Coastal Guardian Watchmen: Above and Beyond to Support Coastal Communities

Coastal Guardian Watchmen are the eyes and ears of their Nations, working in the field and on patrol to protect the local culture, communities and ecosystems throughout their territories. For as long as these programs have existed, Guardians have also carried out many other frontline duties for their Nations, often going above and beyond their stewardship role.

This was especially true in 2020, when the COVID-19 pandemic brought much of society to a stand-still. With regular work and patrols either disrupted or put on hold, Guardians supported their communities in many other ways—from collecting groceries for community members, including food fish distribution, to checking up on Elders isolated at home and providing much-needed information updates for the entire community. For some Nuxalk Guardian Watchmen, it even meant taking on the very demanding role of working at an information checkpoint along the main highway into Nuxalk Territory.

Global pandemic or not, Coastal Guardian Watchmen have always been highly valued within each community, and they often draw upon their unique knowledge and skills as Guardians to transition into diverse new roles for their Nation.

Chantal Pronteau on patrol during her time as a Guardian.

Just ask Chantal Pronteau, a former Kitasoo/Xai’Xais Guardian who is now a full-time Language Project Supervisor, working to help document and ultimately revitalize the two language streams in her territory. “I just wanted to do more for my community and this seemed like a really great fit,” says Chantal, who started the language work part-time in 2016 while she was still a Guardian. “and I also wanted to learn from Elders as much as possible. I learned a lot from my grandmother, who passed away a little over a year ago, so it’s definitely very important for me.”

The pandemic really changed how the documentation work was done, forcing Chantal and other staff to conduct language recordings in virtual ways, using Zoom for example. She says the ultimate plan is to create a “First Voices” archive and eventually use it for a range of other applications, such as language training and education for other community members. Chantal says she’s also considering other avenues for helping out in her community, specifically focusing on health and wellness.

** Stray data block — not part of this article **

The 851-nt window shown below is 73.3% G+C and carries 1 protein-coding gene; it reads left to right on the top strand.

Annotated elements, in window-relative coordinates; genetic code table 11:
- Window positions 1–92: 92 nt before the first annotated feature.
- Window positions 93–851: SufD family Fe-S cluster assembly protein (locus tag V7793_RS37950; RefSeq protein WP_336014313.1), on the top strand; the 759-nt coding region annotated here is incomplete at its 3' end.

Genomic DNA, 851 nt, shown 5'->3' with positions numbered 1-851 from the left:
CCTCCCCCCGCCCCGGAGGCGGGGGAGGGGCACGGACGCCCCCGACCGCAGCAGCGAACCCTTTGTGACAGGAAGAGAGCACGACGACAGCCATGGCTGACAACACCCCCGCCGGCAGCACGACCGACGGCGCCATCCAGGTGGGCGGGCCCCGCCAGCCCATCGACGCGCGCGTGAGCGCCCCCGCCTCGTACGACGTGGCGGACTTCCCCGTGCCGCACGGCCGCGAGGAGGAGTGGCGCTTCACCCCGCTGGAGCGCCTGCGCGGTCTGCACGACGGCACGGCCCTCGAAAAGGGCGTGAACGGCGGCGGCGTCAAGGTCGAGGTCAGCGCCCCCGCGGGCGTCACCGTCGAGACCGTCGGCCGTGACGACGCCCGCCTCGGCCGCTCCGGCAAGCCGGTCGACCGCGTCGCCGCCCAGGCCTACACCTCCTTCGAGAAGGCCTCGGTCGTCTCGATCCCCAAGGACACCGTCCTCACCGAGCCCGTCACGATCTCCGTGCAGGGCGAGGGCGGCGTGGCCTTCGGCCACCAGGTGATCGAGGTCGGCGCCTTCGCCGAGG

“I loved being a Guardian, and I’m bringing what I learned from that experience into these new roles as well,” says Chantal. “Documenting language is really just another form of stewardship; it’s preserving our culture. Those places that I worked to protect as a Guardian have ancestral names, and that’s part of what we’re trying to protect now—not just the place itself, but the place names too.”

Across K̲andaliig̲wii (Hecate Straight) on Haida Gwaii, that deep interconnection between natural and cultural stewardship is reflected in the work of the Haida Watchmen and Guardians. “We’ve got a lot of great experience within our program; some Guardians have worked 12-13 years in the role,” says Richard Smith, Haida Fisheries Operations Supervisor. “They know what they need to do out there, and can easily take the reins over whenever needed and help others along. It makes my job a lot easier.”

Richard Smith stands on Athlii Gwaii (Lyell Island) where Haida leaders famously stood up for their homeland.

Richard is another great example of the diverse roles that Guardians play throughout coastal communities. Today, he oversees the work plans and schedules for all Watchmen and Guardians, and he also helps to organize the research-based dive trips for Haida Fisheries—drawing upon his first-hand experience as a diver. “As supervisor, I know this work can sometimes be challenging,” he says, referring to the five years he spent working as a Haida Watchmen. “I’ve done the creek walks and clam sampling, and I’ve also spent long periods working in remote, isolated areas. I was really grateful for what I learned over those five years. Now, I just try to make it fun for everyone.”

Richard says it’s been a challenge this year due to COVID-19, but they still managed to get a lot of monitoring work done, including ongoing patrols on the water, as well as clam sampling, salmon counts, and crab harvest and other catch monitoring.

As for the future, Richard says he’s happy and content in his current role, although sometimes he misses being out in the field and on the water. “I find it hard to settle and always want to learn more,” he says. “But I love this job and I love the people I work with. It’s really great to work with good people, and it helps that I’ve been in the field too. I was in their shoes, so I understand.”

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